that you are willing to accept the risk of tangles or getting hooked up
on a snag whilst playing a lively sea trout. The advantage of using more
than one fly is that you can give the fish a choice of size and pattern
and if conditions are changing, hedging your bets is a smart idea. I limit
myself to two flies on a three metre long leader in conjunction with a
rod of 9ft 6ins or 10ft. Single, double or treble hooked flies are can
be used. Sometimes I use a treble as a point fly with a double on the
dropper. I never use a tube fly or a treble on the dropper because they
tangle around the leader. Long shank single hooks are ideal for Muddler
Minnows or small lures.
It is essential that fish see the fly so in coloured water so it pays
to use showy patterns. In muddy water, I like silver-bodied flies. Especially
those with jungle cock cheeks. Alexandria, Teal Blue & Silver, Teal
& Silver, Executioner and Silver Stoats Tail are good choices. Sizes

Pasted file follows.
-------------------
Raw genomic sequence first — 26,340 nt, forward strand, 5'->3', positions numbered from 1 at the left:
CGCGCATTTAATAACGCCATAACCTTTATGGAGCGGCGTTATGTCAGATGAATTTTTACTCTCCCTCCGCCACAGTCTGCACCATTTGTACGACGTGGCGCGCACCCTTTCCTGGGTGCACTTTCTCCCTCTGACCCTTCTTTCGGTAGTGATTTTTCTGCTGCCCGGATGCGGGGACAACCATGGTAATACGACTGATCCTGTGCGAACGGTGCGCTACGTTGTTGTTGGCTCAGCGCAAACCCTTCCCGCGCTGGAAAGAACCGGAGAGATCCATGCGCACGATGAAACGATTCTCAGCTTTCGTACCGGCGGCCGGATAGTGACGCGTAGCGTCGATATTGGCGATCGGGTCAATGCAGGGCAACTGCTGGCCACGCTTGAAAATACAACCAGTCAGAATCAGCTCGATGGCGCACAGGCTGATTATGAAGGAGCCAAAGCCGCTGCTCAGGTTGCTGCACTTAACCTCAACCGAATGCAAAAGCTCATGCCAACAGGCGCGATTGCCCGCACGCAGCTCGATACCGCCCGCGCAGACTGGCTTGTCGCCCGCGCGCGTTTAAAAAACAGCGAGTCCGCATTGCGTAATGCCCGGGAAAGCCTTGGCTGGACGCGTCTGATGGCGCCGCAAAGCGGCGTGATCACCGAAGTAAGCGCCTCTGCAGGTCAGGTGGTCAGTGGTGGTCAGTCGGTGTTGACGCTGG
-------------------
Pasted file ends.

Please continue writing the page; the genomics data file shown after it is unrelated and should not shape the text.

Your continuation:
can be larger than normal, up to #6 hook or a slim bodied tube fly up
35mm long armed with a small treble. In spate conditions the flies can
be fished slowly, in fact it is sometimes difficult to slow them down
enough due to the fast current so the cast can be made at a fairly acute
downstream angle and be allowed to settle into the slower water beneath
When the water starts to clear, the size of flies can be reduced to #10
or #12 and they need not be so flashy, particularly during daylight. If
the water is peaty flies with orange and gold in their dressing are best.
My favourites are Dunkeld, Hairwing Wickhams Fancy and a slim orange &
black hairwing tube fly (tied in quarters) with a gold body.
Any of the above flies in smaller sizes are suitable for fishing in low,
clear water. However if the trout have been in the river for a time they
can become quite picky and subtle imitations may be required to entice
them. Patterns such as Greenwells Glory, Invicta, Silver Invicta, Dark
Mackerel, Grey Monkey and Mallard & Claret are good choices.
|Fresh run sea trout
Tiny tube flies with minute trebles can be deadly but you
have to accept that with hooks #18 or the like, the trout will often shake
itself free. Coloured trout, having been in fresh water for a time have
tougher mouths and less fighting energy so there is more chance of landing
them. Tubes can be tied on small diameter polythene tube so short that
there is no room for a body. The fly consists merely of a little hair
around the tube. Again the black & orange colour combination is good
as is black & blue and all black. If the fly is long enough to have